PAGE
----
We had the good fortune of connecting with Sahar Shomali and we’ve shared our conversation below.
Hi Sahar, every day, we about how much execution matters, but we think ideas matter as well. How did you come up with the idea for your business?
It all started with one bread: Barbari. For years I have been living in Los Angeles, home to roughly half a million Iranians, and I could not find authentic Barbari anywhere. There is a version of Barbari sold in Middle Eastern stores (and more recently found on food blogs and in cookbooks) but none are the real thing. Real authentic Barbari, is a sourdough semi flatbread, with a very thin crunchy crust and a chewy crumb. It resembles more a Neapolitan pizza crust than a Focaccia. This was the bread I wanted to have and could not find. So, I studied, tested, and developed a recipe for the Barbari I grew up eating in Tehran. During this process I started learning about other Bread from Iran, regional bread made using local ingredients and simple cooking techniques. I wanted to try making these bread, to document them and to introduce others to them. This is how Kouzeh Bakery was born.
Alright, so let’s move onto what keeps you busy professionally?
Kouzeh Bakery has been both extremely Fun and extremely difficult. I’ve built this business based on only making bread that is originated in Iran, Which means new an exciting product that most people have never heard of. With that comes the challenge of replicating these items here in Los Angeles, to make them as close to the original as possible. Sometimes, changes have to be made, to accommodate for the fact that we live in LA. For example, some regional Iranian ingredients can not be found here, and they need to be replaced. Sometimes there are ingredients available here that are healthier than what the original would be. Making these decisions, what to change and what not to change is one of the biggest challenges. How much should my own taste affect the final product? For every change, whether small ( like how sweet a product should be), or big ( like replacing Vegetable oil with Avocado oil), I spend weeks testing. Checking the texture and flavor of the bread, first on my own and then a select few people to get feedback. So at the end, if a change is made, I can stand behind it. Another challenge is drawing the distinct line of only making Iranian bread. It seems easy, but it means not making familiar items like Pita or Naan. As many times as my customers ask me for these items, I have to explain that as wonderful as these bread are, they do not Originate in Iran. So I can not include them in my products. It might be difficult, it might be overwhelming at times, but the feeling of finding a new bread product, something different, that I can make and introduce others to, is what I will always love. The joy and excitement I see on my customer’s faces when they try a piece of Kouzeh bread and fall in love with it, is an amazing feeling, and worth all the hard work. That is the energy behind my business, and I will strive to keep it that way.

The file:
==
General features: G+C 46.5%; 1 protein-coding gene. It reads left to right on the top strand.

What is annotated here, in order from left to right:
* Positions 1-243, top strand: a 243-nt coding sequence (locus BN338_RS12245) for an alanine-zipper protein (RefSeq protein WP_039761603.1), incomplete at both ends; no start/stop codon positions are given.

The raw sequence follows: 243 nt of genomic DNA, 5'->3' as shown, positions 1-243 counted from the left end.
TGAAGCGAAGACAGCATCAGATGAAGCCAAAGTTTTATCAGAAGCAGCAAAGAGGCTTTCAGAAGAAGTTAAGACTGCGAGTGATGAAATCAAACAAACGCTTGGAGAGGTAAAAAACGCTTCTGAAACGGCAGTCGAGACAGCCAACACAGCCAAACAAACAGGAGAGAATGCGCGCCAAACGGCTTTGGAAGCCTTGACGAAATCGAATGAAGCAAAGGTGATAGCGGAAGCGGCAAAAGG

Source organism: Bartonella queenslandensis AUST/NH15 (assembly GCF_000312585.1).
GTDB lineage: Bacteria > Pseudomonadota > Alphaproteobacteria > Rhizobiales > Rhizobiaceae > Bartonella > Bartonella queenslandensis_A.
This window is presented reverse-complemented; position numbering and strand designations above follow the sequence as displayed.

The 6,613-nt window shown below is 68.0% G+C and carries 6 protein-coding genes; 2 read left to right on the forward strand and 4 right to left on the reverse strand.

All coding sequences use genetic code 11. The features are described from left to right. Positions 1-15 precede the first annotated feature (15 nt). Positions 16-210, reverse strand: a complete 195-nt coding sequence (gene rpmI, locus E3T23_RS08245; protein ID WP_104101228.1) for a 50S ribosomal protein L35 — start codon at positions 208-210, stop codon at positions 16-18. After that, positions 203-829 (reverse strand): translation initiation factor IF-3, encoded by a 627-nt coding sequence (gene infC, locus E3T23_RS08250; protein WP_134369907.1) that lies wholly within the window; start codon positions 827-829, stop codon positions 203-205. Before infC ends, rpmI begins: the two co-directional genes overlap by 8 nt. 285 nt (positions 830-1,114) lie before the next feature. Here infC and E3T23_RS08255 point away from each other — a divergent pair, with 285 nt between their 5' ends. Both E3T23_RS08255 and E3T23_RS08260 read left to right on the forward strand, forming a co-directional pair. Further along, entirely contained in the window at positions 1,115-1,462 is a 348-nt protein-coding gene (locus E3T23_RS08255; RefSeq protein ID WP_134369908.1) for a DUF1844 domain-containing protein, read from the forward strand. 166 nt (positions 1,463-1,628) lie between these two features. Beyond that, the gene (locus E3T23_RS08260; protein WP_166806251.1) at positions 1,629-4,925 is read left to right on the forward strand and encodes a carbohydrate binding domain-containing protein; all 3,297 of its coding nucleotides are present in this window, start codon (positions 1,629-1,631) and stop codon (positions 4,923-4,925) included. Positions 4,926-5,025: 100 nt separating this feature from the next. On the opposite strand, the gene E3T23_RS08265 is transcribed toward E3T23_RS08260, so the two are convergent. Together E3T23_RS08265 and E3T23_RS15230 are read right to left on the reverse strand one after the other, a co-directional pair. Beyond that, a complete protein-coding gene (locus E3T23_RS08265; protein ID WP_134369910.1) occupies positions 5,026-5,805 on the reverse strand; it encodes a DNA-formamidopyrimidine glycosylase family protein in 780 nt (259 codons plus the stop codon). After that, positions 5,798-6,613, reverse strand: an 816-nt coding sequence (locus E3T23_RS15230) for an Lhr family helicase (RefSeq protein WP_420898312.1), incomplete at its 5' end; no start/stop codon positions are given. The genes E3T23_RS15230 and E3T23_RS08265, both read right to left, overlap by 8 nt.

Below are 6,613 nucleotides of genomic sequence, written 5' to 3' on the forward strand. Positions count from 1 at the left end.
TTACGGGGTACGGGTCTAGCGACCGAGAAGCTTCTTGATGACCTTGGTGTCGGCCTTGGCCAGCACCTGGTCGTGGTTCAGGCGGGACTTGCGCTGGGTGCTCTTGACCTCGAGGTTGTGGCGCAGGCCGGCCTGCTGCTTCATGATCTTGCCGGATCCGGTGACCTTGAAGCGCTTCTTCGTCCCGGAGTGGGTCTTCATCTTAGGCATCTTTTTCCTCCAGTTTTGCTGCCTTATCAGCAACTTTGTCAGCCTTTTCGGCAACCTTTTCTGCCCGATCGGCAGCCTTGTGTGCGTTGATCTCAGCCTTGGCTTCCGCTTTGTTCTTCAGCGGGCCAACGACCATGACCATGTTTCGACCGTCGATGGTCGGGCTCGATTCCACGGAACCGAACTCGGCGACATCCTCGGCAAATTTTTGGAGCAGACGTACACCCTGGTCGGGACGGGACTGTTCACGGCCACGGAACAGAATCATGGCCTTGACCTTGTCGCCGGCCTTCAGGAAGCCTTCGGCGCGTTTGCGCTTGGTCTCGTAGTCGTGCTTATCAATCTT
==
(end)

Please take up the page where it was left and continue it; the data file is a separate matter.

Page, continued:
Any places to eat or things to do that you can share with our readers? If they have a friend visiting town, what are some spots they could take them to?
I always start a Los Angeles tour in DTLA. starting with the Music Center and Disney Hall, a walk in Grant park and seeing City Hall. Then a short walk down to GCM for a fun meal. after that, it’s about what more interests the visitors. DTLA has it all: shopping, people watching, architecture, … Another fun spot I like to show visitors is my neighborhood of Miracle Mile, and the surrounding areas. Home to Museum Row, we have LACMA, the Tarpits, The Automotive museum, CAFAM, and more… with some interesting food spots sprinkled around the neighborhood. Then a walk along Fairfax will take you from Little Ethiopia, to the family friendly Grove, and then up to the trendy shops of Fairfax and Melrose area. And of course there is Canter’s Deli, a must visit. last, there are the beaches. You can’t really go wrong with any of them. Santa Monica is the touristy one, but still fun. Venice is more interesting, Huntington and Redondo beaches more family friendly… a stop at any of them would definitely make the list. And a few spots in between : Old Town Pasadena, The Griffith Observatory, Kenneth Hahn Park, Downtown Culver, Sawtelle ‘s food scene, Abbot Kinney Blvd. And Farmers’ Markets! As many Farmers’ markets as one can fit into a visit. You should not leave LA without having been to one.
Who else deserves some credit and recognition?
I have been blessed with an incredibly supportive family and group of friends who have been there for me in more ways than one. They all deserve a shoutout: My parents for always supporting me and my rebellious tendencies (Love you!). My Sister and Brother for always being there (You are the best). My group of industry friends and colleagues who are my first stop whenever I encounter a business dilemma (Thank you!). My previous employers, Amazing Women who gave me jobs throughout the years and gave me room to learn and grow ( Sherry, Della, Suzanne, Caroline, April. I appreciate everything you have ever done for me). And every author whose book helped me in my studies and research .
Leah Choi, Sahar Shomali